Meta will lower the Quest headset’s recommended age from 13 to 10

Meta is expanding the audience for Quest headsets by inviting preteens into the fold. The Facebook owner is lowering the age for Quest 2 and 3 accounts from 13 to 10 later this year by introducing parent-controlled accounts. Kids will need their parents’ approval to set up accounts, download apps and block access to already-present software. Those adults can set time limits.

The company says it’s implementing strict privacy controls. Meta will provide “age-appropriate” app store experiences like recommendations if parents volunteer their child’s age. It won’t serve ads to kids, however, and parents will have the choice of whether or not data is used to refine the experience. These younger users’ Meta Horizon profiles are private by default and will require approval for follows and active status updates. Horizon Worlds will still require that users are 13 and older.

Meta portrays this as a boon for education. This could give kids virtual science lessons and a raft of educational games, the company says. Most educational titles on the store are rated for ages 10 and older, so there shouldn’t be a shortage of material.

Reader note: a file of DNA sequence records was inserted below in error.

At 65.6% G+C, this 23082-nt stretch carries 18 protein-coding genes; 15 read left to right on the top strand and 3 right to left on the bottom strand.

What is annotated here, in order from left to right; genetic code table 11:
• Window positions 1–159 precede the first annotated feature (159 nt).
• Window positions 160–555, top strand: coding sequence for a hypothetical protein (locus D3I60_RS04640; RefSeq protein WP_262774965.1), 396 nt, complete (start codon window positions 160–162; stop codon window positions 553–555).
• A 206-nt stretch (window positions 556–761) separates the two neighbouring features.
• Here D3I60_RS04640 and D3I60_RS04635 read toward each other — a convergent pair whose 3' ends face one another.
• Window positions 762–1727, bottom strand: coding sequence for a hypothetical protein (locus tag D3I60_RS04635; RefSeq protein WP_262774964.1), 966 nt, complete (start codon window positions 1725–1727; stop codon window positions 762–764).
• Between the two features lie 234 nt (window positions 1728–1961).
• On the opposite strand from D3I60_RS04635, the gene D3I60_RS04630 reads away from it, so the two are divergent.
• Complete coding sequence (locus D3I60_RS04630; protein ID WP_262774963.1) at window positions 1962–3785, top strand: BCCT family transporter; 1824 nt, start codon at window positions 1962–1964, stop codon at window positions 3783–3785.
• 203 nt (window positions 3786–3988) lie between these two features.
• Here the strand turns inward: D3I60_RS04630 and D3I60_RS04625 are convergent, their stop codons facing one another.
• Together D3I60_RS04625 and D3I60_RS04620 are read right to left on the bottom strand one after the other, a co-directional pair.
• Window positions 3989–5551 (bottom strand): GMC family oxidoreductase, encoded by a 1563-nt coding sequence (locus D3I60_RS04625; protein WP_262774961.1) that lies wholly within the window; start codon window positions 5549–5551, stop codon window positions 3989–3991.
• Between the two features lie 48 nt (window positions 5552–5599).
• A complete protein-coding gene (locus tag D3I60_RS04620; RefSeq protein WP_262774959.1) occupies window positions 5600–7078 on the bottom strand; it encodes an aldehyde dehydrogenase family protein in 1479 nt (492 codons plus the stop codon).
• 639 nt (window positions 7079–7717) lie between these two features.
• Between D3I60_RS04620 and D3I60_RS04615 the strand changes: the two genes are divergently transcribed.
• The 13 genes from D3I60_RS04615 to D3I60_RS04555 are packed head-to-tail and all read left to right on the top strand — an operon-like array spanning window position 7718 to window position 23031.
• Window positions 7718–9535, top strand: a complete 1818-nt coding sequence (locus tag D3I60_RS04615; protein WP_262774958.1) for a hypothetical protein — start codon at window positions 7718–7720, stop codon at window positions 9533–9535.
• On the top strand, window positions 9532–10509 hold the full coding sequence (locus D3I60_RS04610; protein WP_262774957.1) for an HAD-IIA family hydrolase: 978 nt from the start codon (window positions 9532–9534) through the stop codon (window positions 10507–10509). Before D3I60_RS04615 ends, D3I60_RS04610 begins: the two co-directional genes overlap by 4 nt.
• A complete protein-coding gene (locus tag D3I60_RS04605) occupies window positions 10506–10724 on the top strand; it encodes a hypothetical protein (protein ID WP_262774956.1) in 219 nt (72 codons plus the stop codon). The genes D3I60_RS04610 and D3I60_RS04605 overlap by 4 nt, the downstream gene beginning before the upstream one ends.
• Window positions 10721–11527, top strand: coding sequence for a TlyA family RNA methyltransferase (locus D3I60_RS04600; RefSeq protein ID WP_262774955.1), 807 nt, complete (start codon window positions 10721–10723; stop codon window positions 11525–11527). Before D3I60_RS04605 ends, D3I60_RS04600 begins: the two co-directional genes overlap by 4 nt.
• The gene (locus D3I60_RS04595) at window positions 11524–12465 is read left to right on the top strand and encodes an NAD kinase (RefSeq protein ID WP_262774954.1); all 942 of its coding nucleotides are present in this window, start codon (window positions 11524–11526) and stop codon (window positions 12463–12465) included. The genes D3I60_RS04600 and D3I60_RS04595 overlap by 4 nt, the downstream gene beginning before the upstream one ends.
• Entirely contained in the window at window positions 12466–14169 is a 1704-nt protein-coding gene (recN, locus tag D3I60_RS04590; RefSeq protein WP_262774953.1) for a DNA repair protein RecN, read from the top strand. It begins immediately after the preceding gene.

Whether or not there’s a trouble-free launch is another matter. Meta’s policies theoretically comply with COPPA (Children’s Online Privacy Protection Act), which bars collecting personal data from kids under 13 without parental consent. The New York Timessources claim Meta is already discussing its plans with regulators. However, there are concerns about safety. VR apps, particularly social ones, are sometimes prone to creeps, harassment and similar abuse. Meta can’t necessarily shield young users against what happens inside third-party apps.

There’s also the question of whether or not it’s healthy for children to use VR headsets in the first place. As Duke University optometrist Dr. Nathan Cheung explains to ZDNet, these wearables can introduce eye and neck strain that may be particularly problematic for kids with smaller bodies and developing eyes. There’s also a lack of definitive research on how VR can affect depth perception and focusing. The technology isn’t definitively dangerous for kids, but it’s not guaranteed to be safe, either.

This article originally appeared on Engadget at